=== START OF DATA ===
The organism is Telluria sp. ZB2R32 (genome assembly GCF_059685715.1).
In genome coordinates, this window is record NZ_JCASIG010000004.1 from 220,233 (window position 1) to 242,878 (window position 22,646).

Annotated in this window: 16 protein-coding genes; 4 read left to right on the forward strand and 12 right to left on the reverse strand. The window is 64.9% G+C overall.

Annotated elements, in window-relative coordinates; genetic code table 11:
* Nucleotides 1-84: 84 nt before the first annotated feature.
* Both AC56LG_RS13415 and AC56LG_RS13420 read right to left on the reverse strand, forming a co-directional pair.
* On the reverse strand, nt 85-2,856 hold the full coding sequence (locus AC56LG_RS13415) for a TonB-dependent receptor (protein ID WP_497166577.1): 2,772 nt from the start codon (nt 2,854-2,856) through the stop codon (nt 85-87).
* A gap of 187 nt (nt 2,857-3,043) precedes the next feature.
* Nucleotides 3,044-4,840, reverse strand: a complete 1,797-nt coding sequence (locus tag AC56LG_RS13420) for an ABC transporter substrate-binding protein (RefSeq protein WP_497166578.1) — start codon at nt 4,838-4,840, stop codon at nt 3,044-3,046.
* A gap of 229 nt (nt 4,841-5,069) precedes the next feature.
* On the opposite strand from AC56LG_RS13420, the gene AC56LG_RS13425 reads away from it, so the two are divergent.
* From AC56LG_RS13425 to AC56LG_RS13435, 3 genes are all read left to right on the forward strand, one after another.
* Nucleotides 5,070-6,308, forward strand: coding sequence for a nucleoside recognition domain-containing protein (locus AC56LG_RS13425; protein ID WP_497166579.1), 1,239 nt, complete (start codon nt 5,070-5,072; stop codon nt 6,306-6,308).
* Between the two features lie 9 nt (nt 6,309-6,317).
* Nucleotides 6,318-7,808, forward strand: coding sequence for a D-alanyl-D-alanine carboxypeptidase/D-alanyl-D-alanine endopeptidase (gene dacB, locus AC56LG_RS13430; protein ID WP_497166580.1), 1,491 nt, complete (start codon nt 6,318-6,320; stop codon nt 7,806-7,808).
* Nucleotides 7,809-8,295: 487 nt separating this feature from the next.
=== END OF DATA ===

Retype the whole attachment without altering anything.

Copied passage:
The organism is Telluria sp. ZB2R32 (genome assembly GCF_059685715.1).
In genome coordinates, this window is record NZ_JCASIG010000004.1 from 220,233 (window position 1) to 242,878 (window position 22,646).

Annotated in this window: 16 protein-coding genes; 4 read left to right on the forward strand and 12 right to left on the reverse strand. The window is 64.9% G+C overall.

Annotated elements, in window-relative coordinates; genetic code table 11:
* Nucleotides 1-84: 84 nt before the first annotated feature.
* Both AC56LG_RS13415 and AC56LG_RS13420 read right to left on the reverse strand, forming a co-directional pair.
* On the reverse strand, nt 85-2,856 hold the full coding sequence (locus AC56LG_RS13415) for a TonB-dependent receptor (protein ID WP_497166577.1): 2,772 nt from the start codon (nt 2,854-2,856) through the stop codon (nt 85-87).
* A gap of 187 nt (nt 2,857-3,043) precedes the next feature.
* Nucleotides 3,044-4,840, reverse strand: a complete 1,797-nt coding sequence (locus tag AC56LG_RS13420) for an ABC transporter substrate-binding protein (RefSeq protein WP_497166578.1) — start codon at nt 4,838-4,840, stop codon at nt 3,044-3,046.
* A gap of 229 nt (nt 4,841-5,069) precedes the next feature.
* On the opposite strand from AC56LG_RS13420, the gene AC56LG_RS13425 reads away from it, so the two are divergent.
* From AC56LG_RS13425 to AC56LG_RS13435, 3 genes are all read left to right on the forward strand, one after another.
* Nucleotides 5,070-6,308, forward strand: coding sequence for a nucleoside recognition domain-containing protein (locus AC56LG_RS13425; protein ID WP_497166579.1), 1,239 nt, complete (start codon nt 5,070-5,072; stop codon nt 6,306-6,308).
* Between the two features lie 9 nt (nt 6,309-6,317).
* Nucleotides 6,318-7,808, forward strand: coding sequence for a D-alanyl-D-alanine carboxypeptidase/D-alanyl-D-alanine endopeptidase (gene dacB, locus AC56LG_RS13430; protein ID WP_497166580.1), 1,491 nt, complete (start codon nt 6,318-6,320; stop codon nt 7,806-7,808).
* Nucleotides 7,809-8,295: 487 nt separating this feature from the next.